Management of Pathology Practices

January 2010

Management Home Page

 

Payor Relationship Management Strategies and Trends:

A Revenue Cycle Management Perspective

By Leigh Polk, PSA, LLC  

 

Pathology practices are often surprised at how frequently claims are reimbursed at less than contracted rates.† This issue has become more prevalent during these tough economic times when payors are also looking to control costs.† There are several effective solutions available to pathology practices who want to avoid claim denials and this pattern of underpayment for other claims.† However, before we discuss solutions, we want to point out a few trends.† Focusing on pathology and clinical laboratory billing, PSA provides services to over 80 clients nationwide, representing over 500 pathologists.† As a result, PSA has one of the largest databases of pathology billing and coding information in the country, which uniquely positions us to identify coding norms and payor developments while identifying trends in the market.†

 

Trends

Denials, Denials, Denials

PSA has recently noticed a significant increase in denial rates from many payors.† While in the past the denial range has been 10-15% of claims, recently the range is closer to 15-20% of claims filed.† Pathologists are in a unique position in that they do not see the patient during the procedure and are dependent on the ordering physician to collect correct insurance information up front.† So the number one reason we see for denials is lack of up-to-date insurance information, which is further complicated by increasingly restrictive timely filing limits.† It is essential that your practice or billing provider have effective denial monitoring, trending and follow-up strategies.† In addition, practices should have mechanisms in place to identify and educate referring physicians who chronically submit incomplete or inaccurate data.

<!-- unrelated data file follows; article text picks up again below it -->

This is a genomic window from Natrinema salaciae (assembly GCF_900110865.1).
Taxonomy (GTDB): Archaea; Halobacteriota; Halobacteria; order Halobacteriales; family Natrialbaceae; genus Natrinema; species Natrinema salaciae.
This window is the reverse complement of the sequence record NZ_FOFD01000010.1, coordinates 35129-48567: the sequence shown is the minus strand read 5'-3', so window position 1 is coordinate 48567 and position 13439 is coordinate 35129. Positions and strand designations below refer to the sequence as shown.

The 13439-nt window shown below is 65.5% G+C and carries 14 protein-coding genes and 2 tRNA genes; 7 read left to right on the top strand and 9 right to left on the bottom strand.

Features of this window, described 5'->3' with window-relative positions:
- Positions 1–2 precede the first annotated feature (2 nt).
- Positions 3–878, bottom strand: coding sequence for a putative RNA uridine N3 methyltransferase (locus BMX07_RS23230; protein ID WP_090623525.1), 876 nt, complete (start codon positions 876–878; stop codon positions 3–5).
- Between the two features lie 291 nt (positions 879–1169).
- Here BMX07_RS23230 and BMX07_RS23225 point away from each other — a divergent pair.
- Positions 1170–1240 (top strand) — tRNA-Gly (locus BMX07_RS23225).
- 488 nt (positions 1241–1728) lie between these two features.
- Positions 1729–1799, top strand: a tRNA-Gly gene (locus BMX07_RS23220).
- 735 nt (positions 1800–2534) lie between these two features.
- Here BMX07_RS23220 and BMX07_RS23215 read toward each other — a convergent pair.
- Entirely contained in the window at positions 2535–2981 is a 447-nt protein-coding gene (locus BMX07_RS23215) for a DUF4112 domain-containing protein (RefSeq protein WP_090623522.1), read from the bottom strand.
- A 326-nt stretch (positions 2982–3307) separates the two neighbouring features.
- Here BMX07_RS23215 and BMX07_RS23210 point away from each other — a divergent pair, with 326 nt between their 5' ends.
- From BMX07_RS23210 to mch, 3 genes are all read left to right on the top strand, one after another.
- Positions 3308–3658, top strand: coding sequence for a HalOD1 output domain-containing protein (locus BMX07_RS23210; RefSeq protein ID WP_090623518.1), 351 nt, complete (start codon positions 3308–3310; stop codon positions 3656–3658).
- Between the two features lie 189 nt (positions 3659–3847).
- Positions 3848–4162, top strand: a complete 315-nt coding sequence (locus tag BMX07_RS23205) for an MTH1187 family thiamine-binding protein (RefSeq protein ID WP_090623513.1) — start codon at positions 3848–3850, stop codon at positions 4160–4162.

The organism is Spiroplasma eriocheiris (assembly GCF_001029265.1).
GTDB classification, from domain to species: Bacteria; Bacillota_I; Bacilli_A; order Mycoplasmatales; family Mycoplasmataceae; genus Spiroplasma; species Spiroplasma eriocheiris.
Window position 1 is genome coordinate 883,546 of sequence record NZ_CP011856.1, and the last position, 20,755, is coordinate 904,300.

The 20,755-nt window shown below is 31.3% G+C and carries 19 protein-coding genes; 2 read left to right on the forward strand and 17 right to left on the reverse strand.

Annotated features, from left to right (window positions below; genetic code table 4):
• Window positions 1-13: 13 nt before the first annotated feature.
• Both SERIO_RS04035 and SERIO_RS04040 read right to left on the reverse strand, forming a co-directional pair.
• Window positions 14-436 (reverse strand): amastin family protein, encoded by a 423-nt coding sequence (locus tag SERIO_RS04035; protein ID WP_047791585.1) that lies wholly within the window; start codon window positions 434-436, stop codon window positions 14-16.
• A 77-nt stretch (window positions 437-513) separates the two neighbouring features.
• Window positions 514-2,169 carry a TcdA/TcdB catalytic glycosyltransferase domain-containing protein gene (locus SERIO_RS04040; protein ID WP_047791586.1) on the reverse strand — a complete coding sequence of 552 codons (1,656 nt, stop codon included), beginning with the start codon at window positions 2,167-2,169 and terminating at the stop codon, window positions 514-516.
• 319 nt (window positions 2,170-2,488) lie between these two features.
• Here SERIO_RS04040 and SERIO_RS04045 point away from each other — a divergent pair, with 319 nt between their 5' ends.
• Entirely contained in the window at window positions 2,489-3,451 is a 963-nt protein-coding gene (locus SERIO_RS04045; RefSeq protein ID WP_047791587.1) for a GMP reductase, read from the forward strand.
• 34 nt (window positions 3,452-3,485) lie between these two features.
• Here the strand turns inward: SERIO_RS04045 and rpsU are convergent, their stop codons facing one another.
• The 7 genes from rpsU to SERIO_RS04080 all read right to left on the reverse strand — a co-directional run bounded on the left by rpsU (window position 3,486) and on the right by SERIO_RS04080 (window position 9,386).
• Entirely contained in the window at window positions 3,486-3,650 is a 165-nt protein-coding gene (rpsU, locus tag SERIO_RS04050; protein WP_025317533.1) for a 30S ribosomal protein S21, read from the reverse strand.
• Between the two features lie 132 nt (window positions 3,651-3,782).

Increasing Bad Debt

As employer groups and members themselves experience increased pressure to keep premiums low, patients have to bear a larger portion of the payment responsibility.† This results in increasing bad debt and difficulty in collecting dollars that you are owed.† For this reason, it is increasingly important for more emphasis to be placed on collecting payment from the patient.† This may include a number of different measures designed to make paying their bill as convenient as possible.† In addition to traditional return mail, also consider accepting payment information by phone, establishing secure patient payment portals on the Internet and extended service hours.† In addition, a number of PSA clients now offer payment plans or prompt pay discounts.†

 

MUE Style Edits

PSA has observed many MUE (medically unlikely edits) style edits which are not resulting in denials and therefore may not be detected by some typical denial management strategies.† Instead, some payors have simply capped their payment at a certain number of units.† For example you may bill 16 units and get paid for 12 or you may bill 10 and get paid for one.† Instead of traditional denials, these tend to show up as contractual adjustments that could easily go unnoticed if not monitored.† This again heightens the need to do good monitoring and make sure that those limitations are in accordance with policies versus some black box edit that may have been implemented incorrectly.†